Jansen took up his current role running McKinsey's nonprofit practice after 17 years of service to for-profit companies on issues including corporate strategy, operations, sales and marketing, organization effectiveness, and mergers and alliances. McKinsey's nonprofit practice supports 150 to 200 projects per year with nonprofit organizations around the world. He is currently a member of the board of the San Francisco Zoological Society. He is a graduate of UC Berkeley (1980) and Harvard Business School.
Tickets for the dinner are $40 for alumni and guests and $18 for current students. To register go to http://www.acteva.com/booking.cfm?bevaid=62198. Space is quite limited, so please register early. For more information, contact email@example.com.
All Haas graduate students and alumni are invited to make new connections at the fifth annual Haas Alumni Network Celebration in Silicon Valley on Wednesday, February 18, 2004, from 6:00 to 8:00 p.m. at the Menlo Circus Club, Atherton.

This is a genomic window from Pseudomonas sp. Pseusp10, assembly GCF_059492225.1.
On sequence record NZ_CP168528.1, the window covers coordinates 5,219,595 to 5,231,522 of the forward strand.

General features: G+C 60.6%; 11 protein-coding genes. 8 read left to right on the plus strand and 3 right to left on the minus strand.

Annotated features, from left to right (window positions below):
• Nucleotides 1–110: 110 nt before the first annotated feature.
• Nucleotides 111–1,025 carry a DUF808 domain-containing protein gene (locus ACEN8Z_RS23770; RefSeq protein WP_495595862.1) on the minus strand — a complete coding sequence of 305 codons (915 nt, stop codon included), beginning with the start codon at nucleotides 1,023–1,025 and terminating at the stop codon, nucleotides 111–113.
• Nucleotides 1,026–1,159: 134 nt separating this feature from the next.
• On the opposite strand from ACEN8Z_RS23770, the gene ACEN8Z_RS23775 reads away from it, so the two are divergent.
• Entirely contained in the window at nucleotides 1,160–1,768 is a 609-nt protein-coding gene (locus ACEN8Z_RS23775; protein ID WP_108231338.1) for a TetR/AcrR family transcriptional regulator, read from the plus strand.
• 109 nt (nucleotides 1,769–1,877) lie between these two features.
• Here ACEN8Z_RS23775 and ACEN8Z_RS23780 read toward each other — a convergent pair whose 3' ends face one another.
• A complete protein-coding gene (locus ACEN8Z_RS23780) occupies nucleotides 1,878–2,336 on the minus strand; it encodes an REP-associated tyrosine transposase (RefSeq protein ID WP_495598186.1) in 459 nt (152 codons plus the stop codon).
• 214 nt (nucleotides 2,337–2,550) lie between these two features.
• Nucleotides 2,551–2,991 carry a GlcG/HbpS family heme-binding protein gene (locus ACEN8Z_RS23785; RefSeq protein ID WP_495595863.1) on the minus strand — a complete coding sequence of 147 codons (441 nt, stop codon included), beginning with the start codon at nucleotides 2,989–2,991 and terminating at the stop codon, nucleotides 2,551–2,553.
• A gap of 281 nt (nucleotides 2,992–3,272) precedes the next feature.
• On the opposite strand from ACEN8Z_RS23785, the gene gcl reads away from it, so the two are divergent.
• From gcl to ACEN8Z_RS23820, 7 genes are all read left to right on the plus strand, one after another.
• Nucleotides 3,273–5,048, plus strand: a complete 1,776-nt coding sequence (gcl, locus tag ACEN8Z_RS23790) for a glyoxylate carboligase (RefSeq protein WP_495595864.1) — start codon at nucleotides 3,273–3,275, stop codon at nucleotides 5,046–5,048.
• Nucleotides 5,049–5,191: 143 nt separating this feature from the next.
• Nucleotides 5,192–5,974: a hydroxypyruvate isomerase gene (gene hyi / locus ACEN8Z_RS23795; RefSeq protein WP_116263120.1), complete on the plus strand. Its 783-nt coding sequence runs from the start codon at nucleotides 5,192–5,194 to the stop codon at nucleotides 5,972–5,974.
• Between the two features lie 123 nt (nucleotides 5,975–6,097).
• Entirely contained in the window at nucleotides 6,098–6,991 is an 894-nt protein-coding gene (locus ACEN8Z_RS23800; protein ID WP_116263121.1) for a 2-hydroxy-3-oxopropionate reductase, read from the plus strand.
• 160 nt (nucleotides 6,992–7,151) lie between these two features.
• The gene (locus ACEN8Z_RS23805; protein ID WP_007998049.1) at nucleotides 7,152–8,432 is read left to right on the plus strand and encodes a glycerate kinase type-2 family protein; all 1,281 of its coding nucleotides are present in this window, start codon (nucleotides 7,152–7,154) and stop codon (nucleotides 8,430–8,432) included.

This year's keynote speaker is Shantanu Narayen, MBA 93, the executive vice president of Worldwide Products at Adobe Systems. He is responsible for engineering and marketing all of Adobe's products and driving development and execution efforts around the company's intelligent document business unit. Prior to joining Adobe, he co-founded Pictra, in 1996, making him an early pioneer of digital photo-sharing over the Internet. He was also director of desktop and collaboration products at Silicon Graphics and held various senior management positions at Apple Computer. He attended the Evening & Weekend MBA Program at Haas.
To facilitate networking, a number of alumni from a variety of industries, class years, and backgrounds will serve as industry experts and connect with Haas students from the Berkeley MBA (Full-time, Evening & Weekend, and Berkeley-Columbia Executive), MFE, and Ph.D. programs. The event, held annually at the Menlo Circus Club in Atherton, helps to bolster the school's presence in the Valley while helping students develop a network to assist in their job searches.
Tickets are $10 per person for alumni and guests and free for current Haas graduate students. Registration is required at www.haas.berkeley.edu/alumni/events/Menlo. For more information please contact Alumni Relations at firstname.lastname@example.org or 510-642-7790.